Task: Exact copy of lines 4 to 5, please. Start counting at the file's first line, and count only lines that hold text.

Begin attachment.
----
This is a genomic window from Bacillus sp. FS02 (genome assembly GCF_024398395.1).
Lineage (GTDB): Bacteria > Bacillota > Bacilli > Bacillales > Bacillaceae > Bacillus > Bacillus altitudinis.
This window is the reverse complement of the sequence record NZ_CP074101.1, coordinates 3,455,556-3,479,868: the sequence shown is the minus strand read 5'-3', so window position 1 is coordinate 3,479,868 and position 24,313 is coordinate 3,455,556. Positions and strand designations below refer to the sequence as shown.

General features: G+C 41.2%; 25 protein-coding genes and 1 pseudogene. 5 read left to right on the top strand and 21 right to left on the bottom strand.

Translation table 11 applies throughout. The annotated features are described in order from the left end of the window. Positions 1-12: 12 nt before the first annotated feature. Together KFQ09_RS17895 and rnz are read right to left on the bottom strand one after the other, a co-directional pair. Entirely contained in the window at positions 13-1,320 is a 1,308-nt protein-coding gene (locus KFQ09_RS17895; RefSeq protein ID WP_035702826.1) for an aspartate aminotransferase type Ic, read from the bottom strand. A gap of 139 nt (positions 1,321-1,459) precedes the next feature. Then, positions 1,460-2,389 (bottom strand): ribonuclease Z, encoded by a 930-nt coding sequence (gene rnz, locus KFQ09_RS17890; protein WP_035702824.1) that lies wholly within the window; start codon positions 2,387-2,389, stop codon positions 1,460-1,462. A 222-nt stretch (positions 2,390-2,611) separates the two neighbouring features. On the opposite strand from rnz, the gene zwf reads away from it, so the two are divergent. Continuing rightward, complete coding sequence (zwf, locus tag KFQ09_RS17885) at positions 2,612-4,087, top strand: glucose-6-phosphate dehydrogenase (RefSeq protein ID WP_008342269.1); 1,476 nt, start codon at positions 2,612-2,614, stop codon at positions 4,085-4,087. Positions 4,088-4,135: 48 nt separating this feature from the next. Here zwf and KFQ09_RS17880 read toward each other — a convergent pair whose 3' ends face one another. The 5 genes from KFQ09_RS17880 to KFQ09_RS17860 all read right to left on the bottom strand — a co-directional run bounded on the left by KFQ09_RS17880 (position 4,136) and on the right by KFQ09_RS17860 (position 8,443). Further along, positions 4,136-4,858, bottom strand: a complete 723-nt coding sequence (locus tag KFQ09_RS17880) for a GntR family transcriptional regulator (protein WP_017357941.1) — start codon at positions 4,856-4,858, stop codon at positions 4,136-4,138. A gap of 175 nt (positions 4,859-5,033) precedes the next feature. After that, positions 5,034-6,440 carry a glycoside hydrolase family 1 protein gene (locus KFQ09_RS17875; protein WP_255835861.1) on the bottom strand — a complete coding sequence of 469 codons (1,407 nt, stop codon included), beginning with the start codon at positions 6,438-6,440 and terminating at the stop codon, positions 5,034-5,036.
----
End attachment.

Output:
General features: G+C 41.2%; 25 protein-coding genes and 1 pseudogene. 5 read left to right on the top strand and 21 right to left on the bottom strand.

Translation table 11 applies throughout. The annotated features are described in order from the left end of the window. Positions 1-12: 12 nt before the first annotated feature. Together KFQ09_RS17895 and rnz are read right to left on the bottom strand one after the other, a co-directional pair. Entirely contained in the window at positions 13-1,320 is a 1,308-nt protein-coding gene (locus KFQ09_RS17895; RefSeq protein ID WP_035702826.1) for an aspartate aminotransferase type Ic, read from the bottom strand. A gap of 139 nt (positions 1,321-1,459) precedes the next feature. Then, positions 1,460-2,389 (bottom strand): ribonuclease Z, encoded by a 930-nt coding sequence (gene rnz, locus KFQ09_RS17890; protein WP_035702824.1) that lies wholly within the window; start codon positions 2,387-2,389, stop codon positions 1,460-1,462. A 222-nt stretch (positions 2,390-2,611) separates the two neighbouring features. On the opposite strand from rnz, the gene zwf reads away from it, so the two are divergent. Continuing rightward, complete coding sequence (zwf, locus tag KFQ09_RS17885) at positions 2,612-4,087, top strand: glucose-6-phosphate dehydrogenase (RefSeq protein ID WP_008342269.1); 1,476 nt, start codon at positions 2,612-2,614, stop codon at positions 4,085-4,087. Positions 4,088-4,135: 48 nt separating this feature from the next. Here zwf and KFQ09_RS17880 read toward each other — a convergent pair whose 3' ends face one another. The 5 genes from KFQ09_RS17880 to KFQ09_RS17860 all read right to left on the bottom strand — a co-directional run bounded on the left by KFQ09_RS17880 (position 4,136) and on the right by KFQ09_RS17860 (position 8,443). Further along, positions 4,136-4,858, bottom strand: a complete 723-nt coding sequence (locus tag KFQ09_RS17880) for a GntR family transcriptional regulator (protein WP_017357941.1) — start codon at positions 4,856-4,858, stop codon at positions 4,136-4,138. A gap of 175 nt (positions 4,859-5,033) precedes the next feature. After that, positions 5,034-6,440 carry a glycoside hydrolase family 1 protein gene (locus KFQ09_RS17875; protein WP_255835861.1) on the bottom strand — a complete coding sequence of 469 codons (1,407 nt, stop codon included), beginning with the start codon at positions 6,438-6,440 and terminating at the stop codon, positions 5,034-5,036.